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Loan break for United Methodist students

The United Methodist loan program is offering a new option with lower interest and earlier repayment to help United Methodist college students struggling with increasing debt.

BorrowSmart allows college students who are members of United Methodist churches to borrow $5,000 at 3.75 percent interest and begin repaying the loan in 90 days at $50 a month instead of deferring repayment. Students do not begin repaying most traditional student loans until six months after graduation or if they withdraw from school.

"This is a win-win option," said Allyson Collinsworth, director of the United Methodist Board of Higher Education and Ministry's Office of Loans and Scholarships. "It reduces the total amount the student must pay back, and the earlier payment schedule protects the investment of the faithful United Methodists who donate to the loan programs through the United Methodist Student Day offering each November."

Since the number of loans the office can give is based on repayments, interest collected and donations, the earlier repayment option could mean more students can get loans.

 

To Apply for a United Methodist Student Loan

Loan applications are open now for the 2012 fall semester. You may apply for a United Methodist loan if you are an active, full member of The United Methodist Church for at least one year before application, are admitted to a degree program at an accredited institution within the United States and maintain at least a C average. Co-signers are required for all loans.

Collinsworth said she hopes the earlier repayment schedule will mean students will be more aware of the amount of debt they are incurring.

The Federal Reserve Bank of New York estimates student loan debts now exceed credit cards and auto loans, and more than 37 million Americans owe $870 billion in student loans.

Save in the end

Wee-Li Tan, whose daughter Hillary is a junior at Hendrix College, a United Methodist-related college in Arkansas, said he looked at the calculations listed on the loan application comparing the total payback for each option and decided BorrowSmart would save his daughter money in the long run. Tan said he will make the payments until his daughter graduates and gets a job; then she will take over and pay him back.

"This is not an option everyone will be able to take advantage of it, but it is a savings for those who can," he said.

He also said students might be better able to manage the early payback in the last year or so of college if they had a good summer job or some savings and could make payments for a year or two to reduce the total amount owed.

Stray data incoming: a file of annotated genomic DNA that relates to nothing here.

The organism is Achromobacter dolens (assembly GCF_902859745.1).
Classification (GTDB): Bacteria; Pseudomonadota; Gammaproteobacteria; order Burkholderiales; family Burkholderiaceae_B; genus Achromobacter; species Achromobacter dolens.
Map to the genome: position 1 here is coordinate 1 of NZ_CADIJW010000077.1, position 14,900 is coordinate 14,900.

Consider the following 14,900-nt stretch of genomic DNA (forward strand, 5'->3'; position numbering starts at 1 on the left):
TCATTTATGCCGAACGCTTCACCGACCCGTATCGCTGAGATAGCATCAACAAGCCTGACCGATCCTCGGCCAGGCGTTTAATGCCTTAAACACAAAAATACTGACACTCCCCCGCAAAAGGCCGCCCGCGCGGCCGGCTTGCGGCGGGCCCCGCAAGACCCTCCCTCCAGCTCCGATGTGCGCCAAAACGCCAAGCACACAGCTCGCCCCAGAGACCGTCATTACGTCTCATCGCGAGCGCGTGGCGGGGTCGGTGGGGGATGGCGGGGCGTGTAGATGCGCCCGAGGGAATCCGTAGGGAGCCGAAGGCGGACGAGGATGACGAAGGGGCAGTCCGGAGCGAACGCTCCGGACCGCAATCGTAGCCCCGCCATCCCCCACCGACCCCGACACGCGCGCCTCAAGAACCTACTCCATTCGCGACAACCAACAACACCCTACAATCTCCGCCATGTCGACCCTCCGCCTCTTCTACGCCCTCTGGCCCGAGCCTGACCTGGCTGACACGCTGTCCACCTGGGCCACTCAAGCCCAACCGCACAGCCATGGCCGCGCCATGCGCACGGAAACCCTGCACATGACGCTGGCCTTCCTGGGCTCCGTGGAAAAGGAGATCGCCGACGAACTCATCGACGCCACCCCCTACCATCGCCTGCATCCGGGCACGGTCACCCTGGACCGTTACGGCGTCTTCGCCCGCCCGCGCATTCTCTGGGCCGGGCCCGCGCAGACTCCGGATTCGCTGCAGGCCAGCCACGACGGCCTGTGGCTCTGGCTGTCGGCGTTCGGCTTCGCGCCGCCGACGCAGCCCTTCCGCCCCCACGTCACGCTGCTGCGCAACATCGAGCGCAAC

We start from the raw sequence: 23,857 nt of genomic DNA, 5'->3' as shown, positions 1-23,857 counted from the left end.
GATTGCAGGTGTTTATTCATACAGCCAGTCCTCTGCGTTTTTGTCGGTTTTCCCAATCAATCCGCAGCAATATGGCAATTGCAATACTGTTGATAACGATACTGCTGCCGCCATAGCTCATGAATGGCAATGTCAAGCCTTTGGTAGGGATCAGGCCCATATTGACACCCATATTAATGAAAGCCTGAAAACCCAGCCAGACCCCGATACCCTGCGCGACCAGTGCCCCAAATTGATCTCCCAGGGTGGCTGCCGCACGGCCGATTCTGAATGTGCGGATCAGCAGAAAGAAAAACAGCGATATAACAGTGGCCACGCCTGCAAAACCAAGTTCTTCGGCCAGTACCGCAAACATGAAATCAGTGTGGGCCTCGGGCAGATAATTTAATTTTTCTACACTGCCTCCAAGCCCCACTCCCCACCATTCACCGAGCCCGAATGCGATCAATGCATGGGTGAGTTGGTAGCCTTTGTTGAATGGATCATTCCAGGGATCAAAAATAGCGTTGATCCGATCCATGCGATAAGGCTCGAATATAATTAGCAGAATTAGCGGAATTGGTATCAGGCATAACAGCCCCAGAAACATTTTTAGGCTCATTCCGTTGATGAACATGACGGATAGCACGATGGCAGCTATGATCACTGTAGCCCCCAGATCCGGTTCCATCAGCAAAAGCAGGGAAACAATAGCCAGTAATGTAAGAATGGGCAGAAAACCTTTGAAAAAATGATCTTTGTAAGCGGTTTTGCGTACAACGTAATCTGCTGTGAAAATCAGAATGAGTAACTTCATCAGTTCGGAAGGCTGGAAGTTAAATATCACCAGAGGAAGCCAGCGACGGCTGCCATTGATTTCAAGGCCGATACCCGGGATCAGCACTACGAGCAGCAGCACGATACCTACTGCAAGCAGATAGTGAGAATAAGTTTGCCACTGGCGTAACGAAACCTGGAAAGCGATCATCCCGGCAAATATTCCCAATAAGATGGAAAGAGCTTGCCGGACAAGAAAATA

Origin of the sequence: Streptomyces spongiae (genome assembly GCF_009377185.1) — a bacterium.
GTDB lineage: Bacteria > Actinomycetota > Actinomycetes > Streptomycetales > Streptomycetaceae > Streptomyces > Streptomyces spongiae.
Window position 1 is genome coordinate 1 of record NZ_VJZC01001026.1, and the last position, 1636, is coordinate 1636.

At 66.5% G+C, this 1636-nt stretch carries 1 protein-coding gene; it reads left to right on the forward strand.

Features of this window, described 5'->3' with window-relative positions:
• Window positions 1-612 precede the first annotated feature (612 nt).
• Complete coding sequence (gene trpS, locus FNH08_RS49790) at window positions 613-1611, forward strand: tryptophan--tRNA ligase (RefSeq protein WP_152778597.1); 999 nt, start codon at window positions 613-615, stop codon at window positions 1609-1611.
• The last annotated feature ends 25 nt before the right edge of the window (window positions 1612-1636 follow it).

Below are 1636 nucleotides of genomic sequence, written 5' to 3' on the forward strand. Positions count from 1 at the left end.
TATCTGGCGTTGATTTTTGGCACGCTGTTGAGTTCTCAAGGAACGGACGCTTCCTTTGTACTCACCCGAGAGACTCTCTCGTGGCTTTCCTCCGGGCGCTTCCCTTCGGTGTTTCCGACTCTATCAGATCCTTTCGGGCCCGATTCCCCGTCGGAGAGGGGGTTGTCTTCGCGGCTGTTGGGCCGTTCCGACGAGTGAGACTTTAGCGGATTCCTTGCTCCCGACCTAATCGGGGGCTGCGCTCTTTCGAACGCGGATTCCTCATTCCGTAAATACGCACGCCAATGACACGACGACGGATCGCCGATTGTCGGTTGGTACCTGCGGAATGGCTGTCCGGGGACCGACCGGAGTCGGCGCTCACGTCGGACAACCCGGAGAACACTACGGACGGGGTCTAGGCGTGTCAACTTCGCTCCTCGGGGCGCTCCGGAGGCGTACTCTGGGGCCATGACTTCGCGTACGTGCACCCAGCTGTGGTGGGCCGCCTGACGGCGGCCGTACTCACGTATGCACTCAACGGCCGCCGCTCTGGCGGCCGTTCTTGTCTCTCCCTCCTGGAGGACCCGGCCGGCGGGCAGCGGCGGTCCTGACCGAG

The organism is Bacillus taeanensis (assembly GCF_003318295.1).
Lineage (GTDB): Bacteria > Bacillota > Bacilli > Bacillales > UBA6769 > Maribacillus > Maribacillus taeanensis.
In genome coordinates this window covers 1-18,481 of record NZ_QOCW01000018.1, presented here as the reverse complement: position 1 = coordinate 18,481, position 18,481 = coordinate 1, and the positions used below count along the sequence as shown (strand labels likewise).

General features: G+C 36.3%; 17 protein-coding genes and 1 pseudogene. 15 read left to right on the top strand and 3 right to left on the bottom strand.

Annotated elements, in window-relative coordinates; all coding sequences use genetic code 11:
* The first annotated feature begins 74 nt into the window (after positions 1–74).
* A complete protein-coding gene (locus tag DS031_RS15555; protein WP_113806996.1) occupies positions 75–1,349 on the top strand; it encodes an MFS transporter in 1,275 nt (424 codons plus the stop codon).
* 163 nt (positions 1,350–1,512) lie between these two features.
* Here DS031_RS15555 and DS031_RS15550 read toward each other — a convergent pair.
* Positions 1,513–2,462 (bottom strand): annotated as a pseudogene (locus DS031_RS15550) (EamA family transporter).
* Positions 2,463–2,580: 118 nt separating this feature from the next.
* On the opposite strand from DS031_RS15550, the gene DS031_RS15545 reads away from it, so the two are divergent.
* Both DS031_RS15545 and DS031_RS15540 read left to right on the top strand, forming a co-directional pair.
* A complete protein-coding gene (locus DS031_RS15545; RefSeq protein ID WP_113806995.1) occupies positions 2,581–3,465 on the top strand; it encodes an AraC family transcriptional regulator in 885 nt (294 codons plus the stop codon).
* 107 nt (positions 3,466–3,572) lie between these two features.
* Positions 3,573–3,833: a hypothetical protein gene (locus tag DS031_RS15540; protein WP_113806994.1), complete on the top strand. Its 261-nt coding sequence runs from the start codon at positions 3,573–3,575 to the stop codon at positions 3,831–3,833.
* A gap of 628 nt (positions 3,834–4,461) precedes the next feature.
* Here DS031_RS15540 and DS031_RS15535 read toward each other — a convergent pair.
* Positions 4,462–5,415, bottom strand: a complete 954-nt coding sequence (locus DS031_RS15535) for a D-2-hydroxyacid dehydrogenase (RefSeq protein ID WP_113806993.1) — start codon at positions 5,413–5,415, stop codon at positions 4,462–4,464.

"If a student is working to pay all their expenses, I doubt they can begin payments in 90 days. But parents or co-signers might be willing to make the payments for a year or two so that the student can take advantage of the overall savings," he said.

 

Donate anytime online

Give online for all three Special Sundays with offerings in support of scholarships. A portion of the United Methodist Student Day offering supports the loan program.

Learn more about any of these Special Sundays or order free promotional resources, video presentations and worship resources. Or call United Methodist Communications toll free at 888-346-3862 to order resources.

Learn more about loans and scholarships.

Students who cannot begin paying the money back within 90 days still can borrow through the two programs that defer payments until six months after graduation or withdrawal from college. Those offer $5,000 a year at 5-percent interest for students at any college or university. Students at a United Methodist-related college or university can borrow at a 4-percent interest rate.

Under the 5-percent option, the payment is $65 a month, 120 payments, for a total principal repayment of $8,624.42. The 4-percent option is a $60 payment with the total principal repaid of $7,900.58.

The savings to the student under the BorrowSmart program would be more than $1,700 a year on a $5,000 loan compared with the 5-percent loan option. Students who borrow at the maximum of $5,000 a year for four years would pay back $6,807 less in the BorrowSmart program.

The Board of Higher Education and Ministry loans about $2 million to United Methodist students each year and awards about $3 million in scholarships annually.

Earnings from the loan funds pay the operational expenses for the Office of Loans and Scholarships. Loan earnings are reinvested into new loans, and some excess loan earnings have been used for scholarships in prior years.

*Brown is associate editor and writer, Office of Interpretation, United Methodist Board of Higher Education and Ministry.

News media contact, Joey Butler, Nashville, Tenn. (615)-742-5470 or newsdesk@umcom.org.

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